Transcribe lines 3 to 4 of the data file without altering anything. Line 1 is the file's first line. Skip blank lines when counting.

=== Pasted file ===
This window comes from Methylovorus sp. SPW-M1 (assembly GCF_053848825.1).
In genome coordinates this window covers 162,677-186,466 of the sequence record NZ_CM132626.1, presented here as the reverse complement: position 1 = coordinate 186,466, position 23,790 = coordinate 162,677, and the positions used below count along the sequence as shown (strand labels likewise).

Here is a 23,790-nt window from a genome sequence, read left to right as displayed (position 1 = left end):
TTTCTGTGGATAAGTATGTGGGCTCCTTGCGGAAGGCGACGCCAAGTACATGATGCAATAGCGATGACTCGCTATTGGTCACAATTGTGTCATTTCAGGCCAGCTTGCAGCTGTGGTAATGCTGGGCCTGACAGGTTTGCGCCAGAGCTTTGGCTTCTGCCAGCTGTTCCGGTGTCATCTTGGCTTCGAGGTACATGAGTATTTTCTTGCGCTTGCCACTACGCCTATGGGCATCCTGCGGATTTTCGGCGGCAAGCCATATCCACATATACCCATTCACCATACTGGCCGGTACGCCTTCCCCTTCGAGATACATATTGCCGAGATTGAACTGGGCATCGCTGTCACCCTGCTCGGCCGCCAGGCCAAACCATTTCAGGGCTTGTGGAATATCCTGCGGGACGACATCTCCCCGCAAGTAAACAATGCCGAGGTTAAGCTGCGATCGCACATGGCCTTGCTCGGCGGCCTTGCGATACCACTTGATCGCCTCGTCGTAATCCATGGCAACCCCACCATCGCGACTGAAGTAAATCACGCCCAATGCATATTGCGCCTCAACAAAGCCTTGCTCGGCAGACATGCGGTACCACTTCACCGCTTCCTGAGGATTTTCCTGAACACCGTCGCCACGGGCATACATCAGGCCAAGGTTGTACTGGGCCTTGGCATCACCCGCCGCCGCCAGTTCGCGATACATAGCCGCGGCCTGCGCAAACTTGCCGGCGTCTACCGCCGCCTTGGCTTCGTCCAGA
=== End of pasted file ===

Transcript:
Here is a 23,790-nt window from a genome sequence, read left to right as displayed (position 1 = left end):
TTTCTGTGGATAAGTATGTGGGCTCCTTGCGGAAGGCGACGCCAAGTACATGATGCAATAGCGATGACTCGCTATTGGTCACAATTGTGTCATTTCAGGCCAGCTTGCAGCTGTGGTAATGCTGGGCCTGACAGGTTTGCGCCAGAGCTTTGGCTTCTGCCAGCTGTTCCGGTGTCATCTTGGCTTCGAGGTACATGAGTATTTTCTTGCGCTTGCCACTACGCCTATGGGCATCCTGCGGATTTTCGGCGGCAAGCCATATCCACATATACCCATTCACCATACTGGCCGGTACGCCTTCCCCTTCGAGATACATATTGCCGAGATTGAACTGGGCATCGCTGTCACCCTGCTCGGCCGCCAGGCCAAACCATTTCAGGGCTTGTGGAATATCCTGCGGGACGACATCTCCCCGCAAGTAAACAATGCCGAGGTTAAGCTGCGATCGCACATGGCCTTGCTCGGCGGCCTTGCGATACCACTTGATCGCCTCGTCGTAATCCATGGCAACCCCACCATCGCGACTGAAGTAAATCACGCCCAATGCATATTGCGCCTCAACAAAGCCTTGCTCGGCAGACATGCGGTACCACTTCACCGCTTCCTGAGGATTTTCCTGAACACCGTCGCCACGGGCATACATCAGGCCAAGGTTGTACTGGGCCTTGGCATCACCCGCCGCCGCCAGTTCGCGATACATAGCCGCGGCCTGCGCAAACTTGCCGGCGTCTACCGCCGCCTTGGCTTCGTCCAGA